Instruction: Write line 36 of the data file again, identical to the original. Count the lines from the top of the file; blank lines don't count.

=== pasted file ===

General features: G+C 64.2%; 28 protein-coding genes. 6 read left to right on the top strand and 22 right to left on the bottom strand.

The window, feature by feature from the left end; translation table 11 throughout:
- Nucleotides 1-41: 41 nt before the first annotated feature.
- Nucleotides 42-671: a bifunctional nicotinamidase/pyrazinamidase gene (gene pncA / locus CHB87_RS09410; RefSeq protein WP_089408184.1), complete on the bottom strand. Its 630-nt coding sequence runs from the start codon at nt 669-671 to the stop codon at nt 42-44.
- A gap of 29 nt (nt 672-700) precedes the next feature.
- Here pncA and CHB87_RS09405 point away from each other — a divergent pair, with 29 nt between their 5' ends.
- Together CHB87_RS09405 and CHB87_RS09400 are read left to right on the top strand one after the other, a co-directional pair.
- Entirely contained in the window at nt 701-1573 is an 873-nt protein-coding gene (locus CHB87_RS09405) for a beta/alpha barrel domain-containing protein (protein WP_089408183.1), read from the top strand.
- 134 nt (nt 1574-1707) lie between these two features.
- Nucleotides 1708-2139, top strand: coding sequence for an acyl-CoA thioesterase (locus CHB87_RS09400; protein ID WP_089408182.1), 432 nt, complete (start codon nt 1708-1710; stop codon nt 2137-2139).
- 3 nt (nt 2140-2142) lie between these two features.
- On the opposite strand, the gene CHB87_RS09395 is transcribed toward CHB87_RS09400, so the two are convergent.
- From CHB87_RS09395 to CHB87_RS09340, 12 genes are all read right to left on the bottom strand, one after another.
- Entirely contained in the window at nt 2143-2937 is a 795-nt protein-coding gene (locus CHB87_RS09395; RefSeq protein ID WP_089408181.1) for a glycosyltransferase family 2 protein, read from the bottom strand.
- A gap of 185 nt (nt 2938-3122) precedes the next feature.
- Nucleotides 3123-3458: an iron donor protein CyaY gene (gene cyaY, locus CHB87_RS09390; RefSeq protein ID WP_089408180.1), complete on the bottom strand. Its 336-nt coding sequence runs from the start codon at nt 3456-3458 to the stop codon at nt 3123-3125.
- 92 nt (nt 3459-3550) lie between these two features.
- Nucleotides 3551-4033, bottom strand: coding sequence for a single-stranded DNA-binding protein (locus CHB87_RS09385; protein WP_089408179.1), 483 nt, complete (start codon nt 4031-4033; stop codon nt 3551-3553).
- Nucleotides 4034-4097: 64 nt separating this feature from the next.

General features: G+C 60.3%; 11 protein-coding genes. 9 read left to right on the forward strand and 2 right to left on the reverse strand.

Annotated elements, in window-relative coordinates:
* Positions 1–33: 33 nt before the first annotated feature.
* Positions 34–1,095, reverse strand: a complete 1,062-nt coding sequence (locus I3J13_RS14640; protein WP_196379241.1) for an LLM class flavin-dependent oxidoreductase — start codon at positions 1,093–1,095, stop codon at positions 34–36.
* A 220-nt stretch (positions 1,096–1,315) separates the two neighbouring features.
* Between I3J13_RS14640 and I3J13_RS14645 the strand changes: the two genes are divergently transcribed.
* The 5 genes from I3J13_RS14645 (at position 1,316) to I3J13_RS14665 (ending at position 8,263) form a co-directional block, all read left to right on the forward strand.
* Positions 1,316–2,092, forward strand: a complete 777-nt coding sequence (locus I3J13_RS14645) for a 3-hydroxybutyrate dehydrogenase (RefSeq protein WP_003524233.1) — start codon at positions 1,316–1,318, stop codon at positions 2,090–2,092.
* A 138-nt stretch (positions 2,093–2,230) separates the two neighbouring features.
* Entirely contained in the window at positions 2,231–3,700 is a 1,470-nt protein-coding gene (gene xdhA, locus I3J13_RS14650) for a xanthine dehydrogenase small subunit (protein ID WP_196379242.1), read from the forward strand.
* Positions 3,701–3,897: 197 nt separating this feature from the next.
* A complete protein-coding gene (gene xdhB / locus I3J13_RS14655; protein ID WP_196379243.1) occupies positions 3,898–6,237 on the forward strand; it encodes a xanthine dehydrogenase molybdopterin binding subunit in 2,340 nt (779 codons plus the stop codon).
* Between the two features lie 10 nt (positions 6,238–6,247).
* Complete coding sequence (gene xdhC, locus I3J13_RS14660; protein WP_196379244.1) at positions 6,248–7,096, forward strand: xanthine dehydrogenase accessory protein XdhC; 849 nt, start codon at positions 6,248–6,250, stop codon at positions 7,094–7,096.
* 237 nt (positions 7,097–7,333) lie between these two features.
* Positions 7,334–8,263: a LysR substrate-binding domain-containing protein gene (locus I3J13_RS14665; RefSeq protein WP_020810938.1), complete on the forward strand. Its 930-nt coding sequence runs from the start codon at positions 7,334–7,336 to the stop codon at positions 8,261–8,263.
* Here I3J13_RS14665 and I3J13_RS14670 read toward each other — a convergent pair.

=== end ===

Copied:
* Here I3J13_RS14665 and I3J13_RS14670 read toward each other — a convergent pair.